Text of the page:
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Albums of the week: The Menzingers to The Naked And Famous

Lower Than Atlantis share Safe In Sound, The Naked And Famous present Simple Forms and Fenech-Soler return with Zilla. We round up the best of this week’s releases.


Philadelphia-based punk rockers The Menzingers return with their fifth studio album, After The Party. This is a record filled with songs that will make you reminiscence on past adventures, whilst singing and dancing along. On Lookers the band recalls smoky diners and heartbreaking girls in New Jersey; whilst Bad Catholics turns a church picnic and a lost-love into one hell of a catchy track. Album opener, Tellin’ Lies will resonate with those of a certain generation, asking: “Where are we gonna go, now that our twenties are over?” Fans of The Gaslight Anthem may be interested in checking these guys out. This is a return to the form of their third LP, On The Impossible Past, and they deserve to pick up plenty of new listeners.


Ryan Ward


So, 2010 was spent dancing frantically to The Naked And Famous’ breakout hits Young Blood and Punching In A Dream — thumping, emotional electronica that screamed about summer and youth. They have never quite managed to replicate that zeitgeisty feel, however, the New Zealand five-piece certainly haven’t lost any of their electric magnetism. Their third record, Simple Forms, makes the most of mega vocals from Alisa Xayalith whose reedy, ethereal voice flies on the anthemic Higher and the wistful melancholic Laid Low. Things get a bit punk-boyband on My Energy, thanks to guitarist Thom Powers stepping up to the mic, while the minimalist start to Falling fails to grab ears. A solid effort that doesn’t quite reach dizzying heights.


Ella Walker


The married team of guitarist Ripley Johnson and keyboardist Sanae Yamada have chosen to release their fourth album as a two volume ‘psychedelic opus’ inspired by the Chinese theory of yin and yang. The first instalment represents the yin, or dark, side of the effort, with the band’s trademark thick noisy haze of drones, fuzzed guitar freak-outs and hushed vocals, all intact. The pounding footprints of their breakthrough krautrock track Sleepwalker can be found all over the record, which is a superior slice of psych noise. But the occasional lighter touch and starburst embellishments that marked that hit’s parent record, Circles, are absent as the duo strive to stick rigidly to the album’s dark concept. It certainly whets the appetite for Vol 2., the yang, or light side, but it may be that, as is the case with so many double albums, the band would have been better distilling everything down to one all-killer, no-filler record.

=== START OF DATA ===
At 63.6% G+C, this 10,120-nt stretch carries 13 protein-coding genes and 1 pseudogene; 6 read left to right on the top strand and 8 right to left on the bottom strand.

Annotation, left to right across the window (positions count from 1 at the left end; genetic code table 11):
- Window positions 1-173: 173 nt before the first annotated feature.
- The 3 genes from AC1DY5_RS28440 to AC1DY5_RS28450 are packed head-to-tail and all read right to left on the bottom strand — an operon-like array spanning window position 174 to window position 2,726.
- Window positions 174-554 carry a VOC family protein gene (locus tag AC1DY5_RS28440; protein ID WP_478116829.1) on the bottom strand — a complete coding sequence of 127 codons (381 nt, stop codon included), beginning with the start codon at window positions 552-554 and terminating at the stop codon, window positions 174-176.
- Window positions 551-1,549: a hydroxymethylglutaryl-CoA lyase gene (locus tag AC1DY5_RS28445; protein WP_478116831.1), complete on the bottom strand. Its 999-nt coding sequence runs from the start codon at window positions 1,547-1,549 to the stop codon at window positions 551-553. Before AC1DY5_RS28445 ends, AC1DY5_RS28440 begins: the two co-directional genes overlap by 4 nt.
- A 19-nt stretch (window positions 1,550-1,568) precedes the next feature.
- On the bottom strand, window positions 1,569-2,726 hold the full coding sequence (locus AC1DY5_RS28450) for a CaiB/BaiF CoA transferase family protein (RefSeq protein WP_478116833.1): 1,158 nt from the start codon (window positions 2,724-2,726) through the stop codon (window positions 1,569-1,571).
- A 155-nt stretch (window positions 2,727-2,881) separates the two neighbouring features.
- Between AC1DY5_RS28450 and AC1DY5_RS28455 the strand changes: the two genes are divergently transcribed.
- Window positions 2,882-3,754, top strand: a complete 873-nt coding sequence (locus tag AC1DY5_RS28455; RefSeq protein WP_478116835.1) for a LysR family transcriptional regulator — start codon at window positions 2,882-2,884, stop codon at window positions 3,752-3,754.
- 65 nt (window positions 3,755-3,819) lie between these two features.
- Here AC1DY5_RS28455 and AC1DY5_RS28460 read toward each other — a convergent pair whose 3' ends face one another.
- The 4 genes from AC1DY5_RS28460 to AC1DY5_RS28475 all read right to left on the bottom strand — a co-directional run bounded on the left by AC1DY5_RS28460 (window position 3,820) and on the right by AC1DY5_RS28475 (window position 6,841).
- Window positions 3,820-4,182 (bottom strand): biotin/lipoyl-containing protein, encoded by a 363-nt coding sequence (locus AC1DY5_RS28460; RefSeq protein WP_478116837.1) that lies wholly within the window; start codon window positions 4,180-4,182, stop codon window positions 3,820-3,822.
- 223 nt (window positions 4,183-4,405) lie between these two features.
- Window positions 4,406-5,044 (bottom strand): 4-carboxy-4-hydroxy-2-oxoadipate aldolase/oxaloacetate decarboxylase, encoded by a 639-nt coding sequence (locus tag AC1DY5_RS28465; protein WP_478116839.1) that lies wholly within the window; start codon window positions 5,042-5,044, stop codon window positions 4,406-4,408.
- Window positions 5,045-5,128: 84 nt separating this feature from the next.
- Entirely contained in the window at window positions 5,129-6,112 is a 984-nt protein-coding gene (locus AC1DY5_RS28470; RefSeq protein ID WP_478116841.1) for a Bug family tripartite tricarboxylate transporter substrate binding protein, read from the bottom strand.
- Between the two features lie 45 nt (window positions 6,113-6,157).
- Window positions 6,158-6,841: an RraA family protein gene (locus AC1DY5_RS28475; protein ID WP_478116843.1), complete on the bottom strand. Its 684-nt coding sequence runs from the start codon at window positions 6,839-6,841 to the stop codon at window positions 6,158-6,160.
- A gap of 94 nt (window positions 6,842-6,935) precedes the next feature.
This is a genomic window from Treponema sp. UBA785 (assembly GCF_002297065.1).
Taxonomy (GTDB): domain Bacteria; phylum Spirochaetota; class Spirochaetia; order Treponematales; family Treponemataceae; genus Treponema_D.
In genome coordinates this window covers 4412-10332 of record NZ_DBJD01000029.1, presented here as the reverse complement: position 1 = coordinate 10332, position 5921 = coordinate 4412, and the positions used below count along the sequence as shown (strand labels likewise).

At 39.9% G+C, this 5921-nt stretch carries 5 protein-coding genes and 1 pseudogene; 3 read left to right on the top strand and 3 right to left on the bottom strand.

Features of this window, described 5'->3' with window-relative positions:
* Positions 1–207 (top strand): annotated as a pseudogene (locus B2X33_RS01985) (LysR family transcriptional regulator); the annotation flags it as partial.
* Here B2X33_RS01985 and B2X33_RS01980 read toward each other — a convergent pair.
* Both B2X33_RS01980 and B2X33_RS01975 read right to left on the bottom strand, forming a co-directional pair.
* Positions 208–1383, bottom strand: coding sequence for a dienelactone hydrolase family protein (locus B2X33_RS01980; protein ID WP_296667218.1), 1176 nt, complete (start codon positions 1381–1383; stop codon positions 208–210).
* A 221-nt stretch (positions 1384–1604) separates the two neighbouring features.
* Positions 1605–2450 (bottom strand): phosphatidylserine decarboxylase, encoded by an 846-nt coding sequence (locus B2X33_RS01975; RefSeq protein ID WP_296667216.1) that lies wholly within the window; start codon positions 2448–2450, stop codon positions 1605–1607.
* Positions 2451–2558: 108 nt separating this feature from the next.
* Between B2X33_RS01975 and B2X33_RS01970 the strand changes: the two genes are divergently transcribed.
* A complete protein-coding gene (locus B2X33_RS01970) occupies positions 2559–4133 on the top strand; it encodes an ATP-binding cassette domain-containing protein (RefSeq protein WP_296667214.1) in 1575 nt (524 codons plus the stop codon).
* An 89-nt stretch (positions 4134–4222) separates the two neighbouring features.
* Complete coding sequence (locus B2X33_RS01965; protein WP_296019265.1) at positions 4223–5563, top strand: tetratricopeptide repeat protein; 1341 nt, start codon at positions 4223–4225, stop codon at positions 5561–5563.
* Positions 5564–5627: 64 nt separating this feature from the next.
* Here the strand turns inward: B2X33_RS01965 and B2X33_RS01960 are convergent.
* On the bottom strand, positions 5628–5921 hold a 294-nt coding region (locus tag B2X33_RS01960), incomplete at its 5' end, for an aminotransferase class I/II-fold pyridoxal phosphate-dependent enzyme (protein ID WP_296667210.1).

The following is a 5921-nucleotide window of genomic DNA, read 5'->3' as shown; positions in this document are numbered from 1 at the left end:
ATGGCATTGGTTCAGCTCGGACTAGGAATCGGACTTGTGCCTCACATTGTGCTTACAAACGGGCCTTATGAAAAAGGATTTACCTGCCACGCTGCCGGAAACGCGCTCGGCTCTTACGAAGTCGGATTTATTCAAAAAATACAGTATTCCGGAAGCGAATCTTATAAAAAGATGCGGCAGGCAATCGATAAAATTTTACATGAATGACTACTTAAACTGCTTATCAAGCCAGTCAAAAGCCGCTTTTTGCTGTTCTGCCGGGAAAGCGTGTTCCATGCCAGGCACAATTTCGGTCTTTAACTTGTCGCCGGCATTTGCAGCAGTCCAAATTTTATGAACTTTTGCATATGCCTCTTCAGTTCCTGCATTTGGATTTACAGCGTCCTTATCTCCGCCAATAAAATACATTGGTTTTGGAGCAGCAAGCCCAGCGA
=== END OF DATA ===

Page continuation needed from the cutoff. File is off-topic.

Arj Singh


After a four-year gap, English band Fenech-Soler return with a third album, developing the electro-pop sound found on 2013’s Rituals. Only brothers Ben and Ross Duffy remain of the original line-up, but they aren’t despondent: head-bobbing opener Kaleidoscope sets the overall tone for a summery, enjoyable record, followed by the upbeat, synth-laden On Top. Night Time TV’s heavy, echoey bassline blends effortlessly into low-key vocals, while Cold Light maximises an underlying dispassion. Predominantly instrumental interludes Zilla I and Zilla II break things up and the only departure from the positivity is Be Someone. Here, Ben’s breathy vocals are finally allowed to soar, while plaintive line: “I guess I’m running out of time to be someone”, is truly poignant.


Natalie Bowen


Watford rockers Lower Than Atlantis return with their fifth studio album, Safe In Sound. The opening track from the Hertfordshire four-piece, Had Enough, is a rip-roaring ride as vocalist and rhythm guitarist Mike Duce takes us through one of ‘those’ days. Could Be Worse begins with a fun, jumpy riff and describes a morning where things just keep going wrong (“Alarm didn’t go off/and the water ain’t hot/got a tea stain on your shirt...”). On the whole this record is a decent attempt at hitting the mark in the arena of radio friendly heavy(ish) rock. It contains solid musical craftsmanship and there are some very listenable tracks throughout.


Ryan Ward

Belfast Telegraph


From Belfast Telegraph